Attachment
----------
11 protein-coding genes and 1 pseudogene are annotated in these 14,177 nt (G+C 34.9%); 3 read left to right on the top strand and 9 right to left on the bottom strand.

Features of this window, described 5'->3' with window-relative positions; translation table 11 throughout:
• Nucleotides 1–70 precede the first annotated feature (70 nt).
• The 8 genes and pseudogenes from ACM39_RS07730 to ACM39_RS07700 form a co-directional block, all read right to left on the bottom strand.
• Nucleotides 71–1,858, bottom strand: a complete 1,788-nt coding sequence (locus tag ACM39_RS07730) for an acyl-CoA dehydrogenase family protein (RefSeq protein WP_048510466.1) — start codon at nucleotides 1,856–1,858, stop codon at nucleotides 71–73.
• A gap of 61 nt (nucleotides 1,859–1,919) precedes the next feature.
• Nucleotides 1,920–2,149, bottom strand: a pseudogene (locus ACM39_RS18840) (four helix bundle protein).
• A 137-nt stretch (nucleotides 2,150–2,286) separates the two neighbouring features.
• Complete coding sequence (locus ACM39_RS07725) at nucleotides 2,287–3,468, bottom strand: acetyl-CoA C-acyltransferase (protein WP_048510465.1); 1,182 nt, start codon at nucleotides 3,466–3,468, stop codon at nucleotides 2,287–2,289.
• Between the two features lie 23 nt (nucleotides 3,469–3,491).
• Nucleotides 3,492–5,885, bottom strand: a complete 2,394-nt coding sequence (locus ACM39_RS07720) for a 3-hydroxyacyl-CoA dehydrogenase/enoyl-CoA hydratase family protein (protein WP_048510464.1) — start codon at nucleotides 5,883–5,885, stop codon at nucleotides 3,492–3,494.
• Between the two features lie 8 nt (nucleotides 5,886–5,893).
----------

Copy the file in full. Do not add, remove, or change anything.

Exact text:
11 protein-coding genes and 1 pseudogene are annotated in these 14,177 nt (G+C 34.9%); 3 read left to right on the top strand and 9 right to left on the bottom strand.

Features of this window, described 5'->3' with window-relative positions; translation table 11 throughout:
• Nucleotides 1–70 precede the first annotated feature (70 nt).
• The 8 genes and pseudogenes from ACM39_RS07730 to ACM39_RS07700 form a co-directional block, all read right to left on the bottom strand.
• Nucleotides 71–1,858, bottom strand: a complete 1,788-nt coding sequence (locus tag ACM39_RS07730) for an acyl-CoA dehydrogenase family protein (RefSeq protein WP_048510466.1) — start codon at nucleotides 1,856–1,858, stop codon at nucleotides 71–73.
• A gap of 61 nt (nucleotides 1,859–1,919) precedes the next feature.
• Nucleotides 1,920–2,149, bottom strand: a pseudogene (locus ACM39_RS18840) (four helix bundle protein).
• A 137-nt stretch (nucleotides 2,150–2,286) separates the two neighbouring features.
• Complete coding sequence (locus ACM39_RS07725) at nucleotides 2,287–3,468, bottom strand: acetyl-CoA C-acyltransferase (protein WP_048510465.1); 1,182 nt, start codon at nucleotides 3,466–3,468, stop codon at nucleotides 2,287–2,289.
• Between the two features lie 23 nt (nucleotides 3,469–3,491).
• Nucleotides 3,492–5,885, bottom strand: a complete 2,394-nt coding sequence (locus ACM39_RS07720) for a 3-hydroxyacyl-CoA dehydrogenase/enoyl-CoA hydratase family protein (protein WP_048510464.1) — start codon at nucleotides 5,883–5,885, stop codon at nucleotides 3,492–3,494.
• Between the two features lie 8 nt (nucleotides 5,886–5,893).